OK, it’s time to state the obvious. The air quality and the general natural environment in China’s urban areas is poor—very poor. It’s terrible in Beijing, very poor in GZ, and getting worse by the day in Hong Kong. (The Hong Kong media have frequent articles discussing whether the HK pollution is local or from Guangdong Province, which further complicates matters because many HK business now have manufacturing facilities in mainland China near HK.)
Clean air and potable water are real challenges here. The cities are dirty with dust and exhaust. (For example, my kids feet and shoes are filthy (photos forthcoming) with soot and dust everyday, so I now have a dedicated toothbrush to use on their toenails for their daily footwash.) There are other public health issues. My environmental law students informed me that a study was just released that stated that the average Chinese consumes about 5kg of pesticides a year. In addition, peeling lead paint is common, seat belts are rare, and occupational safety equipment is virtually absent.
Candidly, for the first time I wonder if it’s healthy for us to be here for an entire year. (I myself take Vitamin C daily and use a Neti Pot to help maintain good health.) Vermont has some of the cleanest air and best food systems in the U.S., so I’ve been planning our detox diet for some time (lots of fresh air, fresh veggies, all organic, no processed food, raw foods, ice cold tap water). I think we’ll be fine and make it through the year no problem, but I think that it would be extremely difficult to get better here if someone actually got sick..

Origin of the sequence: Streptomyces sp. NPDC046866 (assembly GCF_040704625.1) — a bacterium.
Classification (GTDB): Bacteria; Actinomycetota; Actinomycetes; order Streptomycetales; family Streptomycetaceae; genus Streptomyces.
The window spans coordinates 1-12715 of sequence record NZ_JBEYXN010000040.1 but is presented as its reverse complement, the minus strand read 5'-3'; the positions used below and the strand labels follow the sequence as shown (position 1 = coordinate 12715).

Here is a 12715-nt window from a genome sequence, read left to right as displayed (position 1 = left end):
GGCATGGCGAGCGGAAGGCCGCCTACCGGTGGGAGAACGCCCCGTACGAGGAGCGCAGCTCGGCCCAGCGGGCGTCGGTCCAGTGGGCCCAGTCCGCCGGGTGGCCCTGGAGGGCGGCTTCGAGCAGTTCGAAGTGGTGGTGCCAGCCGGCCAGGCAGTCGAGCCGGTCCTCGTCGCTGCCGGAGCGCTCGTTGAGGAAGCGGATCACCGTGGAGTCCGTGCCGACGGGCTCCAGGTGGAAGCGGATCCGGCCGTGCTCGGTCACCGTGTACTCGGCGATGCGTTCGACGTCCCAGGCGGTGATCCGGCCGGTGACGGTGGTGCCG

What can be done? I had been thinking that, given the population of China, environmental impacts could be mitigated by changing individual behaviors due the the significance of their aggregate impact. While I think this remains important, my prelimiary view now, consistent with other scholars, is that absent greater and more centralized control of environmental law and policy by the national government, severe environmental degradation will continue to occur. Environmental law in China is really controlled by provincial governmentrs and local interests, leading to, at best, inconsistent environmental policies and enforcement without the mandate and resources of a national government. This problem of lack of central control is excascerbated by the unrelenting force with which China pursues econconic development as its measure of success and its means to become noticed and respected by the world, and seeks to raise the standards of living of Chinese. Though I think China is correct that the rest of the world does value economic growth above environmental protection, and the notion of sustainability (i.e., finding the happy medium between development and nature) lacks major players in the national and international decision-making process in the East or West.
I also think perhaps the western world should perhaps ease up on “nation-building” and maybe put our efforts into public health concerns, broadly defined…envrionmental protection, potable water, stopping the spread of HIV/AIDs, ending genocide.